Fouad Kaady Demo Report Back
I learned today, from Rachid Kaady, that the name "Fouad" means "heart" in Lebanese. Somehow, that seems very fitting. Because, although I never met the young man whose life was taken by the police, his presence was nevertheless everywhere today. In the passionate words of his cousins and friends, in the gentle hugs from his father, and in the people who will not let his story fade away, there was surely a lot of heart in Clackamas County this afternoon. And from the bottom of my own heart, I thank each and every one of you who came to stand together on the doorstep of the CCSO, to say we've had enough.
Alejandro Queral, from the Northwest Constitutional Rights Center, began the event by eloquently explaining why we came. "This is not about retaliation," he said. "This is about justice. This is about feeling safe in our communities. This is about holding police accountable for their actions." Alejandro expressed shock and outrage about what happened to Fouad Kaady, and demanded transparency from the police. "We can't have officers investigating themselves," he said. "I hope that you will join me in demanding that Sheriff Roberts create a mechanism by which incidents of this nature can be reviewed by the citizens of this county, and where the entire investigation is made public so that there can be scrutiny of the police department."
Immediately following Alejandro's speech, Alton McDonald of the National Action Network gave a rousing call to action. "Why did the police react in such a brutal and vicious way upon this young man, who needed medical help?" He asked. "Why didn't they call for a paramedic? Why did they do this? The question has yet to be answered." Alton pointed out that the way the police have handled this incident is the way they always handle such incidents: They spend days working on cover stories and spinning lies through the corporate media. They do not seek justice. "This facility," he said, "That was built with tax payer's dollars to protect and serve the community, has now become a place where evil prevails. A place where injustice prevails. The People's rights have been violated by people who work in that building, who are paid by our tax dollars. So I ask you, the citizens of Oregon, is this right?" The crowd answered with a resounding "No!"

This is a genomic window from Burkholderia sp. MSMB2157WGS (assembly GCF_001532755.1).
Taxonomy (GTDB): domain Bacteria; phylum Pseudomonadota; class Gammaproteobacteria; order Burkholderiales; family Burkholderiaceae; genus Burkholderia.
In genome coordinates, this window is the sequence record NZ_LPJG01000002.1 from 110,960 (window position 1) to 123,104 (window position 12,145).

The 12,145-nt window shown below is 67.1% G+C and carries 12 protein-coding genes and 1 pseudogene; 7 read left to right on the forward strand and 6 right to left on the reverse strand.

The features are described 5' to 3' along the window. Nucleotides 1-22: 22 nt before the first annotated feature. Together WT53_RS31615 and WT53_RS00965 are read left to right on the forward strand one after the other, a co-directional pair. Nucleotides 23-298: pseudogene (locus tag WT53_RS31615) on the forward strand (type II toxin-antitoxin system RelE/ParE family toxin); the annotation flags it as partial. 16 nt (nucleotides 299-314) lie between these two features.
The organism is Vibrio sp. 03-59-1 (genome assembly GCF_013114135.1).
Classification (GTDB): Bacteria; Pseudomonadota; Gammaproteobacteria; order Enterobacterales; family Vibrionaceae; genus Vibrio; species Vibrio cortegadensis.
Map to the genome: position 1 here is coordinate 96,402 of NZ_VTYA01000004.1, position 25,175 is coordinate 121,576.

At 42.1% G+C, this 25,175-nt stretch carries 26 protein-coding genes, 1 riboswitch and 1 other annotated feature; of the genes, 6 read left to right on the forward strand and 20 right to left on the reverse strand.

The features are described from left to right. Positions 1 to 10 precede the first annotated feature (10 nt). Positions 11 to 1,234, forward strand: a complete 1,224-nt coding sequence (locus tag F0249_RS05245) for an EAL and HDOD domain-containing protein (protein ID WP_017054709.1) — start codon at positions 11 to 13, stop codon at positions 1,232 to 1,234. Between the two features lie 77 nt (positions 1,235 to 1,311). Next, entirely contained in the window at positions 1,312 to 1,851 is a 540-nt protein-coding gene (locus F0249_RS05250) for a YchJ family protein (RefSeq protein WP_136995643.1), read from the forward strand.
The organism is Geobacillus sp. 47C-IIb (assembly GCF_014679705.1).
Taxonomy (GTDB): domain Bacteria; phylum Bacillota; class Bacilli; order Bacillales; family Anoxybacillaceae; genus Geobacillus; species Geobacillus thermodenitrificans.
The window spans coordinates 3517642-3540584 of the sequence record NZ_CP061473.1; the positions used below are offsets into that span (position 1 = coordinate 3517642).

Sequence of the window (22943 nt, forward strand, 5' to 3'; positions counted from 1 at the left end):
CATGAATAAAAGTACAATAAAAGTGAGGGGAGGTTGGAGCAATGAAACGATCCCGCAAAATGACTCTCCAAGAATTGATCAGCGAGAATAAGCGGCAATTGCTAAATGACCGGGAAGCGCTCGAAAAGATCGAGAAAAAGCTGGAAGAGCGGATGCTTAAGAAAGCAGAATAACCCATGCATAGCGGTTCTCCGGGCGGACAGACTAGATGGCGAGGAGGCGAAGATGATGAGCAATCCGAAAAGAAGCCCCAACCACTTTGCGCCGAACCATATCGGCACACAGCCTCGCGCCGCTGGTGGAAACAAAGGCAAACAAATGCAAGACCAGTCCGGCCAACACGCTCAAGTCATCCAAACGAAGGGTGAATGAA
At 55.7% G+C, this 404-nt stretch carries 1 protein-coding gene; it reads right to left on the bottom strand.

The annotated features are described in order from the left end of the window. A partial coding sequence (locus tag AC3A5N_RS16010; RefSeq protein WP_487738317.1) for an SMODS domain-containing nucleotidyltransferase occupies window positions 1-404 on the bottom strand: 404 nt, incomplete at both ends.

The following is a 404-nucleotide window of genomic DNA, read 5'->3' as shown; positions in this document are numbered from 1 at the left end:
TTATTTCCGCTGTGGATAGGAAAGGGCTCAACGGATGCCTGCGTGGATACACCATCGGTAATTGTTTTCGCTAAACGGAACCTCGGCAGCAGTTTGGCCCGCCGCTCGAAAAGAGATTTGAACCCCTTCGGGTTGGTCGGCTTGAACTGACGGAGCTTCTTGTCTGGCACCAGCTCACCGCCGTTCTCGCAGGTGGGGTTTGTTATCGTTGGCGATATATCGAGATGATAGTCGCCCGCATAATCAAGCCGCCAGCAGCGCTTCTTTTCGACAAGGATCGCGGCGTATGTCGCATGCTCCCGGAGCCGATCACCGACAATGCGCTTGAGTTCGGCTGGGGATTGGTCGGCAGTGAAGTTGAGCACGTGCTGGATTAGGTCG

Alton went on to call upon the crowd to call the sheriff's office to demand accountability, and to join him, protest signs in hand, at the next county commissioner's meeting to demand that something be done. A woman in the crowd said that she believes that the next meeting will be this Thursday, February 16th, at 9:30am. (I hope that this will be verified by someone who has the time and will to do so.) Alton committed to returning to Clackamas County on Thursday, and asked everyone to join him. I have the distinct impression that they will.
George Kaady then took the microphone to thank the gathered crowd. He expressed gratitude for everything that people had done for his family, and shared that this gathering helped to let his family know "that people do care and we're not alone in this." Said the soft-spoken young man, "We're just going to keep fighting until there's justice for my cousin. This is the reason I'm here today, and I'm going to be out here as much as I have to be until I get justice for Fouad, and until people see what's going on here." He broke down and wept as he described the person Fouad was. Much of the crowd wept with him. He said that Fouad was a peaceful man who respected everyone. "It's really hard to be without him," he said. "He was a big part of my life."